John Donne Resonance

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  • 04 Apr 2015 at 6:46 pm #6878


    Just wanted to point out a weird connection between a few John Donne poems, The Crossing, and Suttree. (By the way, I’m sure that what follows is a coincidence, but I find it interesting nonetheless.)

    I feel it’s been pretty well established that what Billy sees at the very end of The Crossing is a nuclear test in the NM desert. Well, the first such test was codenamed “Trinity” (which is really ominous in connection with the broken rainbow (sign of the covenant) at the end). Anyway, I started reading on the Trinity test. Turns out the codename was given by Oppenheimer, who claims he was inspired by two of John Donne’s poems: Batter My Heart and Hymn to God, My God

    Well, Batter My Heart has as its central metaphor the author Donne as a besieged city. Besieged by whom/what? Perhaps the devil, perhaps a lack of faith, perhaps “unchaste” thoughts, etc. And Donne calls upon God to “Batter [his] heart”, to invade and take over the city, to make him “free” and “chaste”. This reminded me strikingly of the prologue to Suttree:

    “The night is quiet. Like a camp before battle. The city beset by a thing unknown and will it come from forest or sea? The murengers have walled the pale, the gates are shut, but lo the thing’s inside and can you guess his shape? Where he’s kept or what’s the counter of his face? Is he a weaver, bloody shuttle shot through a timewarp, a carder of souls from the world’s nap? Or a hunter with hounds or do bone horses draw his deadcart through the streets and does he call his trade to each? Dear friend he is not to be dwelt upon for it is by just suchwise that he’s invited in.”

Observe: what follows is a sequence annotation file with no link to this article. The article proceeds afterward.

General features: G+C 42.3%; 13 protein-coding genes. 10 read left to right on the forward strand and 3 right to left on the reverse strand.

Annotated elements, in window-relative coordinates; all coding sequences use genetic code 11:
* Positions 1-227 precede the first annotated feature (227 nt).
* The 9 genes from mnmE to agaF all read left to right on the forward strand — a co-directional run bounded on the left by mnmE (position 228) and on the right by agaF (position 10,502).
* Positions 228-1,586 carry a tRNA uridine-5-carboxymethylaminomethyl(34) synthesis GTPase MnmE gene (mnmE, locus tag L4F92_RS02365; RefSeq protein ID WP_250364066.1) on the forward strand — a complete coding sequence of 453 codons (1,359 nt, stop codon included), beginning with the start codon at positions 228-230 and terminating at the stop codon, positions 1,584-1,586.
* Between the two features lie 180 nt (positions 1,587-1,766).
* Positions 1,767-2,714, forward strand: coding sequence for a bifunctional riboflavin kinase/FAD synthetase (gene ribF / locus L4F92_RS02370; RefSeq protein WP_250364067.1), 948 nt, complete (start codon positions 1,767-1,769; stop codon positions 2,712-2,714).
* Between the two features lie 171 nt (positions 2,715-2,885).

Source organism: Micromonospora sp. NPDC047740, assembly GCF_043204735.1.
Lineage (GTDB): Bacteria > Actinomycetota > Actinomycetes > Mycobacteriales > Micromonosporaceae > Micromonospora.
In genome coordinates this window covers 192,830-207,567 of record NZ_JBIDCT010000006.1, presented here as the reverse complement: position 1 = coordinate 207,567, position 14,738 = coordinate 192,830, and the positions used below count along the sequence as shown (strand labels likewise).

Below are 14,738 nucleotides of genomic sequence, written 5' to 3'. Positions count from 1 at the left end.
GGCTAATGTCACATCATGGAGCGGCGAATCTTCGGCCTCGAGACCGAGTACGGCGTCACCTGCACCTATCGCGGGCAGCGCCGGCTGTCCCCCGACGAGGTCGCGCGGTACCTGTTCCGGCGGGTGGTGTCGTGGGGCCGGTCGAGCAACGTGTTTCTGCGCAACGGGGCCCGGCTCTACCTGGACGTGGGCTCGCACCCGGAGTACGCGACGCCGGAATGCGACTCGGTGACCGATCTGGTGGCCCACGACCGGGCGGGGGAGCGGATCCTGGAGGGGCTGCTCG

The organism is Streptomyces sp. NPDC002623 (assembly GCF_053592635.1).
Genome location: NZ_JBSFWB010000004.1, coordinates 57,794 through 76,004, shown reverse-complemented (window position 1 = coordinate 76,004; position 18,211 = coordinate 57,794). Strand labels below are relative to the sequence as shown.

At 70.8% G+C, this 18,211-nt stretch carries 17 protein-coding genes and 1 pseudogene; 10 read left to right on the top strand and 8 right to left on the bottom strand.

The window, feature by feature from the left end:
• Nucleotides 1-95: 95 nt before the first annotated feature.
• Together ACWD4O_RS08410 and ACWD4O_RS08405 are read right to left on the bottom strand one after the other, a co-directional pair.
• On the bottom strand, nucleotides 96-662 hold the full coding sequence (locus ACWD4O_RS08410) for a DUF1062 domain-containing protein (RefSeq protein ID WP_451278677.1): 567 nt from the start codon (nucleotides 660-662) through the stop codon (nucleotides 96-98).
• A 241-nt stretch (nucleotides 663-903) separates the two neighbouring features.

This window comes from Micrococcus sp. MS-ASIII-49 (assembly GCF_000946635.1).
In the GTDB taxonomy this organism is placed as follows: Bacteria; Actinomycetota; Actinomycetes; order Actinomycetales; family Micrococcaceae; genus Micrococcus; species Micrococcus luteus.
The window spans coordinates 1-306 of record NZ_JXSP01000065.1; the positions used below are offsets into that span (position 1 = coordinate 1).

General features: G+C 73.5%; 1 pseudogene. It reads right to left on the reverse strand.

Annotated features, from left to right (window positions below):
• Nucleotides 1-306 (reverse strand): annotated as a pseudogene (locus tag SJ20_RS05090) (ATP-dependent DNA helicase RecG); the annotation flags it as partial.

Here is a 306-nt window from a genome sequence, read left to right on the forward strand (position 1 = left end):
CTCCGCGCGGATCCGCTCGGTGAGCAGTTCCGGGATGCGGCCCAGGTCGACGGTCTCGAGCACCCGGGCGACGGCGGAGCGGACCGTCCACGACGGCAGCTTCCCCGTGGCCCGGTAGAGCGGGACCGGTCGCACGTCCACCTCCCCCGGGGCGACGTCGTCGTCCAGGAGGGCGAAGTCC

Given all the existential stuff in Suttree, I wonder to what extent McCarthy metaphorically identifies Sut (perhaps himself?) as a besieged city a la Donne.

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